Overall (8/20): Quite a disappointing beer overall, it was basic and fairly bland from the start but at the same time it was pretty similar to a lot of macro pale lagers out there. There was light citrus and biscuit flavours at times but for the most part the beer was all hay, grassy touches and basic adjuncts with a hint of skunk to round things off; it’s a bad day when a beer makes Estrella look good.

Brewed In: Alovera, Spain
Brewery: Mahou S. A.
Also Known As: Mahou Five Stars
First Brewed: Brewery since 1890
Type: Pale Lager
Abv: 5.5%
Serving: Bottle (330ml)
Purchased: Revolución de Cuba, Glasgow, Scotland
Price: £4.60

Dorada Especial Roja

February 22, 2017 Leave a comment

Rating: 2.45

Labelled as a limited release and what will be my second beer from the Cervecera De Canarias brewery in Tenerife, this one has been available since late 2015 and follows on from the bottle of Tropical Bandido Cerveza Con Tequila that I reviewed here previously. Like that offering, this one is another that was given to me as a gift from family members returning from Lanzarote recently and prior to trying either beers was the one I held out the most hopes for; hopefully it doesn’t let me down and proves to be a good one. The beer itself is a Vienna lager that comes in slightly stronger than average for the style, sitting at 6.%% abv. in the bottle and will be the first Vienna lager I’ll have tried since the bottle of Trouble’s Kill Lager that I sampled just after New Year. The beer will also be my twenty-fourth Spanish offering but I’ll likely pick up at least a few more when I visit the country again later this year.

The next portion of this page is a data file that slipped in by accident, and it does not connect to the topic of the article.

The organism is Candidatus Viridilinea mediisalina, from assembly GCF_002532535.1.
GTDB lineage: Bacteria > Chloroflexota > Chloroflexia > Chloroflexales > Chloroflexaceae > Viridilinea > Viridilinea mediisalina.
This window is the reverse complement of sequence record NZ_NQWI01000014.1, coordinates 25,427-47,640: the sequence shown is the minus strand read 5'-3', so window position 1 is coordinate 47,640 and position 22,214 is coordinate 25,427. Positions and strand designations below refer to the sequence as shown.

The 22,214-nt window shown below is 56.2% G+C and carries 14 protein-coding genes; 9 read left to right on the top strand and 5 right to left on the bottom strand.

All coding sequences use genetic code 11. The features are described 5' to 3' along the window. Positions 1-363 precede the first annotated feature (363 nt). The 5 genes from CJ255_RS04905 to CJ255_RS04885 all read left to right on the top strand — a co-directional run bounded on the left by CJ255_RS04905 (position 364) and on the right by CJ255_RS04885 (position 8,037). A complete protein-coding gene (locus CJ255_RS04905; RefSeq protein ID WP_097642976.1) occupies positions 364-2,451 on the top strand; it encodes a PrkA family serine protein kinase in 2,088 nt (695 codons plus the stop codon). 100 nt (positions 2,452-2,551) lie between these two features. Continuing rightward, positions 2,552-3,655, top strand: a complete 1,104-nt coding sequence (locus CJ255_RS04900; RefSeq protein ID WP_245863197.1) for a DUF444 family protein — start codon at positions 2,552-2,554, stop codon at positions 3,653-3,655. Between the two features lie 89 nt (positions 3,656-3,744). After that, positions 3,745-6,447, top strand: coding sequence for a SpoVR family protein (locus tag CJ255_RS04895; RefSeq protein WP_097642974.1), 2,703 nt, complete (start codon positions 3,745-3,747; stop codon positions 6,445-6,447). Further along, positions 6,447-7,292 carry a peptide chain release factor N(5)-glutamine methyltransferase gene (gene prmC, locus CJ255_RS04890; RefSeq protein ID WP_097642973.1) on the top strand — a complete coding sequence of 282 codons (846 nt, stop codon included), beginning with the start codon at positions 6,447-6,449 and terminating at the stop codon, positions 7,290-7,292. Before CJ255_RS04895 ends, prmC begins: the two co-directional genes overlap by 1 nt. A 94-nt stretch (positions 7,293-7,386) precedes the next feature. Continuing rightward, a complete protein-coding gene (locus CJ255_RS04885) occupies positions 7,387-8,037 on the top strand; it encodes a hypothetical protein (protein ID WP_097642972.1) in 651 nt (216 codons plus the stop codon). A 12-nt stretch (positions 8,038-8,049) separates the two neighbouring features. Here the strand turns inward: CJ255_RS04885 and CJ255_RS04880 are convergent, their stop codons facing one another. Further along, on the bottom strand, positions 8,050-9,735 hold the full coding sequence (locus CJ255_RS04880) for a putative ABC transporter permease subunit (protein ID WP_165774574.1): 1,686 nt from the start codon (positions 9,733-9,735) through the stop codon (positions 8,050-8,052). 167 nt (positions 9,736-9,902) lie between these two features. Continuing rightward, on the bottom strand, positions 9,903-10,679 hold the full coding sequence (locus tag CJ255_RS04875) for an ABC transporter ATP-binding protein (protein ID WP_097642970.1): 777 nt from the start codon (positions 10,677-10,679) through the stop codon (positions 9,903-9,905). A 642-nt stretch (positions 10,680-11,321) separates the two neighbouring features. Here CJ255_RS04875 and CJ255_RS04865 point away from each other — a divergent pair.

dorada-especial-roja

Appearance (3/5): A red tinged caramel amber colour that has quite a clear body and is topped with a decent looking, creamy white head that starts just over a centimetre tall. There is a few bubbles through the head of the beer as well and is slowly loses a bit of its height, ending up about half a centimetre tall after thirty seconds or so but it’s a better than expected looking offering without looking great.
Aroma (4/10): Definitely not as malty or sweet a nose as I’d anticipated in the early going, the aroma is a basic one with some corn adjuncts and a few lighter, almost fruity notes that are reminiscent of most pale lager without being skunky. Touches of citrus come through with a bit of hay and earthy hops in there too but after that I struggled to detect much of anything really. Towards the end the beer was quite a clean, bland one on the nose and it’s not like any Vienna type lager I’ve tried previously; pretty poor stuff really.